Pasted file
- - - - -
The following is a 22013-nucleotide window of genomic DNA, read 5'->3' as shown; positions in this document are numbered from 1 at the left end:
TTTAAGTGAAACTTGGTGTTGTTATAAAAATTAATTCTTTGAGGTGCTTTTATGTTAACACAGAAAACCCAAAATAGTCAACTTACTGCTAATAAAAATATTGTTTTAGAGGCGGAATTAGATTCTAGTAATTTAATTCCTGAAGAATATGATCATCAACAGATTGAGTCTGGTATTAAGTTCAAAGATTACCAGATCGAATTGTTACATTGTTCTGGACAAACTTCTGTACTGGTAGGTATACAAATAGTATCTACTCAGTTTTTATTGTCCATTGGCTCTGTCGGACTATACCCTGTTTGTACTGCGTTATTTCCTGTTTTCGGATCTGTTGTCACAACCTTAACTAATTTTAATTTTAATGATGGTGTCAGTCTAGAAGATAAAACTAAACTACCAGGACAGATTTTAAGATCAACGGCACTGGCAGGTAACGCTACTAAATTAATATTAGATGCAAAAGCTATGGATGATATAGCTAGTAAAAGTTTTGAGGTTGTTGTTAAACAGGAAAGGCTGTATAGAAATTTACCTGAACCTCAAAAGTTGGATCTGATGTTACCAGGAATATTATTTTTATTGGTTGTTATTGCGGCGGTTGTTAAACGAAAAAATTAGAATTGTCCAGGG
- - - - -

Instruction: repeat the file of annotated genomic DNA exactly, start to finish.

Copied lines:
The following is a 22013-nucleotide window of genomic DNA, read 5'->3' as shown; positions in this document are numbered from 1 at the left end:
TTTAAGTGAAACTTGGTGTTGTTATAAAAATTAATTCTTTGAGGTGCTTTTATGTTAACACAGAAAACCCAAAATAGTCAACTTACTGCTAATAAAAATATTGTTTTAGAGGCGGAATTAGATTCTAGTAATTTAATTCCTGAAGAATATGATCATCAACAGATTGAGTCTGGTATTAAGTTCAAAGATTACCAGATCGAATTGTTACATTGTTCTGGACAAACTTCTGTACTGGTAGGTATACAAATAGTATCTACTCAGTTTTTATTGTCCATTGGCTCTGTCGGACTATACCCTGTTTGTACTGCGTTATTTCCTGTTTTCGGATCTGTTGTCACAACCTTAACTAATTTTAATTTTAATGATGGTGTCAGTCTAGAAGATAAAACTAAACTACCAGGACAGATTTTAAGATCAACGGCACTGGCAGGTAACGCTACTAAATTAATATTAGATGCAAAAGCTATGGATGATATAGCTAGTAAAAGTTTTGAGGTTGTTGTTAAACAGGAAAGGCTGTATAGAAATTTACCTGAACCTCAAAAGTTGGATCTGATGTTACCAGGAATATTATTTTTATTGGTTGTTATTGCGGCGGTTGTTAAACGAAAAAATTAGAATTGTCCAGGG